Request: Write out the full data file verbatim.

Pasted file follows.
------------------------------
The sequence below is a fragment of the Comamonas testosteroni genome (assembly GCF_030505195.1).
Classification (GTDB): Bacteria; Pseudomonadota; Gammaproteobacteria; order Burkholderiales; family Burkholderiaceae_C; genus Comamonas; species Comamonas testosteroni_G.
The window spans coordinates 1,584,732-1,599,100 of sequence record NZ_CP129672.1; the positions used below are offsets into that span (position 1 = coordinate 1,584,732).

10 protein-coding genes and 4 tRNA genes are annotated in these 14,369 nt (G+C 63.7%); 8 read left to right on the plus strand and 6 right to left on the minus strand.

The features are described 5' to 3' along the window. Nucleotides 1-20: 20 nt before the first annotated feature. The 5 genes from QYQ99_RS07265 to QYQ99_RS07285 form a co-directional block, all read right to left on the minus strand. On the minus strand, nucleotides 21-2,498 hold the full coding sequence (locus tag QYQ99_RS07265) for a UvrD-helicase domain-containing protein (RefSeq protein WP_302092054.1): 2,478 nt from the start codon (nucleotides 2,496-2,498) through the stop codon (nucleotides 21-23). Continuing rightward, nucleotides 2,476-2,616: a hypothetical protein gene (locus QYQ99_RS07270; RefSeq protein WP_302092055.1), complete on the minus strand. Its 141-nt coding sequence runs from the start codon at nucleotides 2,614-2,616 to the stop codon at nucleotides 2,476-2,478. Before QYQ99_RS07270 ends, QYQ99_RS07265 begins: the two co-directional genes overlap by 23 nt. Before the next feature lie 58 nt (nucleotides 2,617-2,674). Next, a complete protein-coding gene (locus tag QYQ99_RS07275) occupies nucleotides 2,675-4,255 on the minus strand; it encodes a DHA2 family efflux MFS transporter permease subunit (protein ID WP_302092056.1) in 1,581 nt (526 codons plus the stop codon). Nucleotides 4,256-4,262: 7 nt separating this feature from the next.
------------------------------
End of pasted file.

The sequence below is a fragment of the Comamonas testosteroni genome (assembly GCF_030505195.1).
Classification (GTDB): Bacteria; Pseudomonadota; Gammaproteobacteria; order Burkholderiales; family Burkholderiaceae_C; genus Comamonas; species Comamonas testosteroni_G.
The window spans coordinates 1,584,732-1,599,100 of sequence record NZ_CP129672.1; the positions used below are offsets into that span (position 1 = coordinate 1,584,732).

10 protein-coding genes and 4 tRNA genes are annotated in these 14,369 nt (G+C 63.7%); 8 read left to right on the plus strand and 6 right to left on the minus strand.

The features are described 5' to 3' along the window. Nucleotides 1-20: 20 nt before the first annotated feature. The 5 genes from QYQ99_RS07265 to QYQ99_RS07285 form a co-directional block, all read right to left on the minus strand. On the minus strand, nucleotides 21-2,498 hold the full coding sequence (locus tag QYQ99_RS07265) for a UvrD-helicase domain-containing protein (RefSeq protein WP_302092054.1): 2,478 nt from the start codon (nucleotides 2,496-2,498) through the stop codon (nucleotides 21-23). Continuing rightward, nucleotides 2,476-2,616: a hypothetical protein gene (locus QYQ99_RS07270; RefSeq protein WP_302092055.1), complete on the minus strand. Its 141-nt coding sequence runs from the start codon at nucleotides 2,614-2,616 to the stop codon at nucleotides 2,476-2,478. Before QYQ99_RS07270 ends, QYQ99_RS07265 begins: the two co-directional genes overlap by 23 nt. Before the next feature lie 58 nt (nucleotides 2,617-2,674). Next, a complete protein-coding gene (locus tag QYQ99_RS07275) occupies nucleotides 2,675-4,255 on the minus strand; it encodes a DHA2 family efflux MFS transporter permease subunit (protein ID WP_302092056.1) in 1,581 nt (526 codons plus the stop codon). Nucleotides 4,256-4,262: 7 nt separating this feature from the next.